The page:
Advances in artificial intelligence (AI), deep learning, and neural networks have propelled the field ahead of human capabilities in detecting vehicles, labelling workers, and identifying safety hazards on construction sites.
Concrete temperature monitoring becomes more critical in cold weather as low temperatures decrease the rate of strength development affecting the durability of the structure. For this reason, accurate and consistent temperature readings of concrete elements are important so that the quality of the structure is optimized.
The last few decades have witnessed an explosion of innovation in fire-rated glass, glazing, and framing materials. Today’s product range offers options that surpass traditional wired glass in fire performance and provides a variety of appearances that contributes to and enhances the overall design of fire-rated separation.
Since 1990, wired glass has been the sole material cited in the National Building Code (NBC) for safety glazing in fire-rated applications. This is going to change soon. The change will have major implications for designers and contractors working with fire-rated glazing materials.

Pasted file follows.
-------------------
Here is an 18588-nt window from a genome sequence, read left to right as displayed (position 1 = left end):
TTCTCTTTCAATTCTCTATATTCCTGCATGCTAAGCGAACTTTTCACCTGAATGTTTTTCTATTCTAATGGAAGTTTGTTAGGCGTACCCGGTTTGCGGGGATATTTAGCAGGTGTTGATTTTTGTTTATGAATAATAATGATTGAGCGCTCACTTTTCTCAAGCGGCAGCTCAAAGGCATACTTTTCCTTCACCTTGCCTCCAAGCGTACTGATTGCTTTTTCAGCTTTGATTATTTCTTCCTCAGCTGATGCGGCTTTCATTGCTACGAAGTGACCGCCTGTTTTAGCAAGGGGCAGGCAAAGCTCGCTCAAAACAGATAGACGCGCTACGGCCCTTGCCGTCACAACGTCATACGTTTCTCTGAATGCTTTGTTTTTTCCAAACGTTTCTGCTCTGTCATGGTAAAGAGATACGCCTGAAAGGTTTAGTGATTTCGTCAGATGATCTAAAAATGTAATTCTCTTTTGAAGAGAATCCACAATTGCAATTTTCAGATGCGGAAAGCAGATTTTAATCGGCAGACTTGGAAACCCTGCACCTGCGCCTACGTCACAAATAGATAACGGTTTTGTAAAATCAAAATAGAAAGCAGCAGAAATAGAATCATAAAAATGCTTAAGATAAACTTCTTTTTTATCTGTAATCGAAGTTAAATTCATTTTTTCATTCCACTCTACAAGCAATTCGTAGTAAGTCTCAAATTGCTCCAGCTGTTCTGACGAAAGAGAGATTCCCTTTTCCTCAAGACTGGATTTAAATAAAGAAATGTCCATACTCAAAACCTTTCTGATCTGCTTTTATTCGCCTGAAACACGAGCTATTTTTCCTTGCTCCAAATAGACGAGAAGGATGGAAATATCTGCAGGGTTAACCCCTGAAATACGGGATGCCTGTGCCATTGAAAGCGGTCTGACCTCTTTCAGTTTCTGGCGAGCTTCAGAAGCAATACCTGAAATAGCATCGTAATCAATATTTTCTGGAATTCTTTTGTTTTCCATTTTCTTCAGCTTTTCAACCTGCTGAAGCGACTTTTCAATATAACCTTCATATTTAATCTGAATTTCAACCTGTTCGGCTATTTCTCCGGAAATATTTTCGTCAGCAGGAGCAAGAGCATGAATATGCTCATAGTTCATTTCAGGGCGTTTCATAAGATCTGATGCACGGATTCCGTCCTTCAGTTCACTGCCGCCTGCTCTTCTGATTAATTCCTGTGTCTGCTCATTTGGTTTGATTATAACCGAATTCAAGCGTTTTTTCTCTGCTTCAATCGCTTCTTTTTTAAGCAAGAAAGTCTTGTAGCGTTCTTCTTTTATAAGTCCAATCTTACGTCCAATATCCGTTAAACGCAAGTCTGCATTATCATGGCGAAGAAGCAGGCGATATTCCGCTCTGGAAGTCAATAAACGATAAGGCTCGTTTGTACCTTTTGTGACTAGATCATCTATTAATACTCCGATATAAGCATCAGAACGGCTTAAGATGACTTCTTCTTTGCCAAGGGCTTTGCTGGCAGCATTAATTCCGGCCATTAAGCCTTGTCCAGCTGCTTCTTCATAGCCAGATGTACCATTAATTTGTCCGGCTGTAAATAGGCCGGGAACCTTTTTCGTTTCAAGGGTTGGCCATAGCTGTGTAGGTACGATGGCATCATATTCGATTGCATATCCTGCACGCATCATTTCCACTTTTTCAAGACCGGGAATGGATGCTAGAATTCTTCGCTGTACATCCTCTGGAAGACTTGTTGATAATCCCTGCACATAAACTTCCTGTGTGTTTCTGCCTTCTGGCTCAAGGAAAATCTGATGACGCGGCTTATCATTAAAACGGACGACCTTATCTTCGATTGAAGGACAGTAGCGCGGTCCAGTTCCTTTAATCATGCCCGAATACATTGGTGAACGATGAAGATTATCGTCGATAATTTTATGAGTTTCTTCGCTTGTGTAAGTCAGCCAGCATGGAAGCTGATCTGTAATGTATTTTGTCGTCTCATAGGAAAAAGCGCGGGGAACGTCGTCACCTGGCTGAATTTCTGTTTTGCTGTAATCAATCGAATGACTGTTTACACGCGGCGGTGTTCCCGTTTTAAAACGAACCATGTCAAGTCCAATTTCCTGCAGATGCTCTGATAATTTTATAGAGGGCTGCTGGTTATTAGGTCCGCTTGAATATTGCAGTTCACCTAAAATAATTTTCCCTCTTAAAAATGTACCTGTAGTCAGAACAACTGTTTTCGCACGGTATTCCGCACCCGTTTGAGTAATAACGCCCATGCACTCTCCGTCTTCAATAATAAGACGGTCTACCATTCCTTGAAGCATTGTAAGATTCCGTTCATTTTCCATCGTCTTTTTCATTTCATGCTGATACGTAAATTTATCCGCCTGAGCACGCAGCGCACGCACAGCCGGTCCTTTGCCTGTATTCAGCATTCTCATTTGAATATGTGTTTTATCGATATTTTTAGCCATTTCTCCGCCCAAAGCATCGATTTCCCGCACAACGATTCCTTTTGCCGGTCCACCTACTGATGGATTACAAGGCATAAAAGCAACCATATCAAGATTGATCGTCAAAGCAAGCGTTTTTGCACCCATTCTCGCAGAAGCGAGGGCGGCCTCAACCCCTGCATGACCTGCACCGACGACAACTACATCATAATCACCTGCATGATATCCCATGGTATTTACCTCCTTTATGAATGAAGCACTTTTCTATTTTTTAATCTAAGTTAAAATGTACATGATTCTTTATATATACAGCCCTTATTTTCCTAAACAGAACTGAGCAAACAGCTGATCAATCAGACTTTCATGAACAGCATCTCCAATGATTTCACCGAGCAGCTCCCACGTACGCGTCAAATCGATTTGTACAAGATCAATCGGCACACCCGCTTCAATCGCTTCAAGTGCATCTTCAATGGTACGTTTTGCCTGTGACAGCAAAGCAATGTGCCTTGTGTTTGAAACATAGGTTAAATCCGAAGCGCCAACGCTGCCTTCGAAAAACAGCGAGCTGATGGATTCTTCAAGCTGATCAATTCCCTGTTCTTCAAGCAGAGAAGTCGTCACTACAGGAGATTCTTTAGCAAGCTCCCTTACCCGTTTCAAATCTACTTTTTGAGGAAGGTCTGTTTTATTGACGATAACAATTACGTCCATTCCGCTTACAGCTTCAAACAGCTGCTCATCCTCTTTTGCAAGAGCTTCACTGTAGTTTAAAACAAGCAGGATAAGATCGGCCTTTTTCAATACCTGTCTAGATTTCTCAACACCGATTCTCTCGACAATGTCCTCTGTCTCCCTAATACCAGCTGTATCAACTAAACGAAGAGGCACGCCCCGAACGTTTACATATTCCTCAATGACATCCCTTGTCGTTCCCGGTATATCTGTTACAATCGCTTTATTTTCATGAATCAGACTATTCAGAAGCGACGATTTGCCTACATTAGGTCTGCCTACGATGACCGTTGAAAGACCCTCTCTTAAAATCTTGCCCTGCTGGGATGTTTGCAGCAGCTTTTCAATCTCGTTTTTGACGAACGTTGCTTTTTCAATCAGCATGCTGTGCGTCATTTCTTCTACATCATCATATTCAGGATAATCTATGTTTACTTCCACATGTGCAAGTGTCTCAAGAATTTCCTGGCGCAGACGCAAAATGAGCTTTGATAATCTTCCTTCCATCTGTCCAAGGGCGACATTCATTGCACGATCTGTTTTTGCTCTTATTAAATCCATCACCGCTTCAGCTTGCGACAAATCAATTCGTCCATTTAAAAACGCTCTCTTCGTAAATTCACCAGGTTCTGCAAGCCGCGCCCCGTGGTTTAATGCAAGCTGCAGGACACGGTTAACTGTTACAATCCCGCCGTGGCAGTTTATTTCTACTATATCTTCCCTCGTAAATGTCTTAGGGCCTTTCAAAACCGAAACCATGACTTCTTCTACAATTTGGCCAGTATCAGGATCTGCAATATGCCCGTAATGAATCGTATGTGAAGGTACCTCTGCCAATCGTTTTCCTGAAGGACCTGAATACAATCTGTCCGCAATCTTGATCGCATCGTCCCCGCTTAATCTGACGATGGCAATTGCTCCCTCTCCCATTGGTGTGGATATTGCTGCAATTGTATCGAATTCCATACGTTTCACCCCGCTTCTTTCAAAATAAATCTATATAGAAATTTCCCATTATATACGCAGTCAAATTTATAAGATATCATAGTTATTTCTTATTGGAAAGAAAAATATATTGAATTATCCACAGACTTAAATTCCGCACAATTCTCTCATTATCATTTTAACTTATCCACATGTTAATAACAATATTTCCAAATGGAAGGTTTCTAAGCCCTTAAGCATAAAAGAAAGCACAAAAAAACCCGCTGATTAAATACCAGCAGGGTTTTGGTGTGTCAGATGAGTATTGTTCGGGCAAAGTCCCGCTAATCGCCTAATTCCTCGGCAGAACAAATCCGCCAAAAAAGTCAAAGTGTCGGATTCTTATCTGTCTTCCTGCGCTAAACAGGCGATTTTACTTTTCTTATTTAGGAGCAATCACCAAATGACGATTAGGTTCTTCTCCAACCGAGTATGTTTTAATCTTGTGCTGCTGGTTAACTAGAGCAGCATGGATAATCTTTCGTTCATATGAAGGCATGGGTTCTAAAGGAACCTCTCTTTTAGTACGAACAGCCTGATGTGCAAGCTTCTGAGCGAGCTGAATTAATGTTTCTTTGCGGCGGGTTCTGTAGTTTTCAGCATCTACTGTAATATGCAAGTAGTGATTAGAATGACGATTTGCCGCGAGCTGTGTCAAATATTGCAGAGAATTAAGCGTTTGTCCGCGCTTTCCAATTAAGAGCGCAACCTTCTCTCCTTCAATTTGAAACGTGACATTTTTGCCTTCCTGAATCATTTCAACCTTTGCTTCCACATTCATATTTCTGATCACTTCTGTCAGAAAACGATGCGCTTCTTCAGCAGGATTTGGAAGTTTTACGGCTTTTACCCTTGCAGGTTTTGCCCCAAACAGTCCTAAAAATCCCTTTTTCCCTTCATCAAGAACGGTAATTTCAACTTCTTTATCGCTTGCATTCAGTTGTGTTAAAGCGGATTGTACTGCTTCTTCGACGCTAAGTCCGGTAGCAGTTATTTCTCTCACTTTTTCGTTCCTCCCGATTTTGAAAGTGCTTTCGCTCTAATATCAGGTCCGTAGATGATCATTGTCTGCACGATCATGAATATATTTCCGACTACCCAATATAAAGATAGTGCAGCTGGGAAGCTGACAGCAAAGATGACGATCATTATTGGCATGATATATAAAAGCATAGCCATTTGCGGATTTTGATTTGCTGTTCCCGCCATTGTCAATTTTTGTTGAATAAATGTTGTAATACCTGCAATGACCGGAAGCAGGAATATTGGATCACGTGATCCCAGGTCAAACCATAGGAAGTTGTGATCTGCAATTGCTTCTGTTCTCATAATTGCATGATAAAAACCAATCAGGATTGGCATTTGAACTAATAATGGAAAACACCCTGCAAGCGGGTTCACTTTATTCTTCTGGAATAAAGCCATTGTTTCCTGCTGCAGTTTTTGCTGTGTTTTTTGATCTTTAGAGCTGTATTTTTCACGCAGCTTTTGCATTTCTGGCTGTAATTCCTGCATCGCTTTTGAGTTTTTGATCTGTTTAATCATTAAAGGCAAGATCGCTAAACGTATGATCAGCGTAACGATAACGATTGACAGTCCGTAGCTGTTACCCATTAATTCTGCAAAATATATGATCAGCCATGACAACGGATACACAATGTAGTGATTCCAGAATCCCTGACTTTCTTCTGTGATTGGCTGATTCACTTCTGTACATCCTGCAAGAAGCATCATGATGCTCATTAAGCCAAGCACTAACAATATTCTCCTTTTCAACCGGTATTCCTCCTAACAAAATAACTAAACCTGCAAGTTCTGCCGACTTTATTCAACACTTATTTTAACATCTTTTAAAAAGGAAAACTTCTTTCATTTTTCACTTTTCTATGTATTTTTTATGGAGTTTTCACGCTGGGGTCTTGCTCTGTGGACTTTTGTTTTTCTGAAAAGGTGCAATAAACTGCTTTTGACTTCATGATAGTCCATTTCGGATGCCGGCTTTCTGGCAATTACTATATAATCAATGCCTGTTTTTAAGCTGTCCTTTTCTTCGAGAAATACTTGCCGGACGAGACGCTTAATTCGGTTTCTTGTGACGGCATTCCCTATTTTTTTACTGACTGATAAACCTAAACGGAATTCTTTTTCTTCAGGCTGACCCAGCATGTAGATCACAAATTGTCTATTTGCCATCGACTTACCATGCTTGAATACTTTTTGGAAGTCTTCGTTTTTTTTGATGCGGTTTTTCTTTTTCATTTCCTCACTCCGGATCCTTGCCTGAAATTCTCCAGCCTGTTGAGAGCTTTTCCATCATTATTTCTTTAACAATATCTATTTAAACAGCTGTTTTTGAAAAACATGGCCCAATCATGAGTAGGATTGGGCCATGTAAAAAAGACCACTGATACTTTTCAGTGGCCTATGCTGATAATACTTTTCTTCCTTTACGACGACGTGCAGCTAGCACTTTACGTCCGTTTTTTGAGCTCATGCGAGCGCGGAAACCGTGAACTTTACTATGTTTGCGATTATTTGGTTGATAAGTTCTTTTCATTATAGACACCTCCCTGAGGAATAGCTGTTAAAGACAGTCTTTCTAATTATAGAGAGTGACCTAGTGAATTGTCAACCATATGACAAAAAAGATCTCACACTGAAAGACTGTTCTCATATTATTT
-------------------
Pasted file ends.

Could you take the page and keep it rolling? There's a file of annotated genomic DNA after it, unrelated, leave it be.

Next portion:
For years, many in the construction industry have complained about the shortage of buildable land in major cities such as Toronto. From an urban planner’s perspective, good land means it is well set back from industrial areas and noisy transportation sources.
Advancements in masonry and manufacturing technologies have combined with other materials to create ‘green,’ easy-to-install systems. They also meet evolving codes, such as the National Energy Code for Buildings (NECB) 2017, a transition to achieving net-zero emission targets by 2030.
Exterior insulation and finish systems (EIFS) are above-grade, exterior wall claddings used across the country on residential and commercial buildings. It is a popular cladding choice due to benefits such as high thermal efficiency, cost effectiveness, and design versatility.
Climate change poses challenges for building professionals tasked with the job of protecting structures from water damage. By becoming a part of the concrete, crystalline admixtures remove the need for a waterproofing membrane.
There is a growing emphasis on biophilia, the principle of incorporating elements of nature into the built environment. Floorcoverings can contribute to biophilic design and help achieve Leadership in Energy and Environmental Design (LEED) and WELL certifications.